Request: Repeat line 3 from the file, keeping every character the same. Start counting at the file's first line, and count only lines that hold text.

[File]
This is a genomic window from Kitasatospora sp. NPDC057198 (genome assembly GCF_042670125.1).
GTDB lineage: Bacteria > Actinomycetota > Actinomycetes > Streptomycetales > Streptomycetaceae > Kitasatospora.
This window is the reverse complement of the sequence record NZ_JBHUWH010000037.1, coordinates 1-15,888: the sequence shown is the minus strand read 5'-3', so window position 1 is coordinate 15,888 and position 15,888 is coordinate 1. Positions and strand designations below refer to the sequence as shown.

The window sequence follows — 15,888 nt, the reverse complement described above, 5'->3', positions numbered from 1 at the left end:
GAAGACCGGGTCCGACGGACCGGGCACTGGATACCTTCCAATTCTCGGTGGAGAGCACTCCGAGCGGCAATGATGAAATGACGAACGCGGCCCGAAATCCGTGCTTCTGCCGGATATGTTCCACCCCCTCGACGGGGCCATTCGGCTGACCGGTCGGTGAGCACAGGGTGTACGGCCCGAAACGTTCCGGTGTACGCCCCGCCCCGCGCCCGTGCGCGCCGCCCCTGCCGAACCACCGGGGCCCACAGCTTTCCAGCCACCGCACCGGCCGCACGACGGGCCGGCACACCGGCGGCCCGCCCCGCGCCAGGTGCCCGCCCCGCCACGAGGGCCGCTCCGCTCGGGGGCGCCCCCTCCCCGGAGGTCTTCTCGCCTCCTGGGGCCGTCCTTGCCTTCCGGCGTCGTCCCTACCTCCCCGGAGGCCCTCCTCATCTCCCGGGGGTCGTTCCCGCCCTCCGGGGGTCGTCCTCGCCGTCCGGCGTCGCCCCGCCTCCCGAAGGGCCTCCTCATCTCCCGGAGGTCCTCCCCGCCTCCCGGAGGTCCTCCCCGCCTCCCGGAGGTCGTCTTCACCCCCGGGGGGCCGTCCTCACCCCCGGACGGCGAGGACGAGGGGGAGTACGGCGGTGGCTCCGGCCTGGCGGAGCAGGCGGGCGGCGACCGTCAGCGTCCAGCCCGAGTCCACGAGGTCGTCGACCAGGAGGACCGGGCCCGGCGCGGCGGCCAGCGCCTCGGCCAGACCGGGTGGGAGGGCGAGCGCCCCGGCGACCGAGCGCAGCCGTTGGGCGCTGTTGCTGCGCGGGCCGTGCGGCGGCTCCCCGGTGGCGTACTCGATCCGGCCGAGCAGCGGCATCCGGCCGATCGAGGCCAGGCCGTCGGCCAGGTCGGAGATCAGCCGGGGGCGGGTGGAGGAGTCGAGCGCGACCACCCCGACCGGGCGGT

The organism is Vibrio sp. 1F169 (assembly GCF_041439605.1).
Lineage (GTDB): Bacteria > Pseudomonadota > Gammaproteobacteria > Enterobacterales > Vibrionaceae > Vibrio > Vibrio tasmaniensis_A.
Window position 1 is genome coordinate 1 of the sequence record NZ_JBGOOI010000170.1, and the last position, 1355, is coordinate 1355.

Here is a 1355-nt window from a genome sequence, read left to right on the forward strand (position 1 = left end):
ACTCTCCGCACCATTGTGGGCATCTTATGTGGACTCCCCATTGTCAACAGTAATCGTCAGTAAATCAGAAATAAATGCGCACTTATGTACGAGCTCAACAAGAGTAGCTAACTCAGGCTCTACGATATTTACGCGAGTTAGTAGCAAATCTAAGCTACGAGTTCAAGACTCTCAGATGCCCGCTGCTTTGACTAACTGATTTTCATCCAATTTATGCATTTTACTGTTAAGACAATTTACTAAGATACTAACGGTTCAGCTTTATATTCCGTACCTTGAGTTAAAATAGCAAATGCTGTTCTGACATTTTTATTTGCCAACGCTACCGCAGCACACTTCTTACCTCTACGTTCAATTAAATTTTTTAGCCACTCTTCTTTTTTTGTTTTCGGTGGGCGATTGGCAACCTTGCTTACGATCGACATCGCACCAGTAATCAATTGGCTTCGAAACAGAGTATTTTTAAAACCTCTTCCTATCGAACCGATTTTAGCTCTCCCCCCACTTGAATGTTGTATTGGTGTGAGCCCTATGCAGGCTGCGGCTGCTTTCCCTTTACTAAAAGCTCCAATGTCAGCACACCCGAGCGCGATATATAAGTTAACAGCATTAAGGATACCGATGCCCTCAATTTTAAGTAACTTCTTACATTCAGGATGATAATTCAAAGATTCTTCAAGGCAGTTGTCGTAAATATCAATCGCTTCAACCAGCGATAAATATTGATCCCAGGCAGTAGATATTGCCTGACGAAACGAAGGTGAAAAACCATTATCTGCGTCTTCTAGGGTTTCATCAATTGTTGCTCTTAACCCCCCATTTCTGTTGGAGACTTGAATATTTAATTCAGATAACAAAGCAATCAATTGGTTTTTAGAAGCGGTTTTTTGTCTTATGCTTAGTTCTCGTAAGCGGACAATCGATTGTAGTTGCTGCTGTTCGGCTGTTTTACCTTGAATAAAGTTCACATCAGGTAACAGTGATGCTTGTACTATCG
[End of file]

This window is the reverse complement of the sequence record NZ_JBHUWH010000037.1, coordinates 1-15,888: the sequence shown is the minus strand read 5'-3', so window position 1 is coordinate 15,888 and position 15,888 is coordinate 1. Positions and strand designations below refer to the sequence as shown.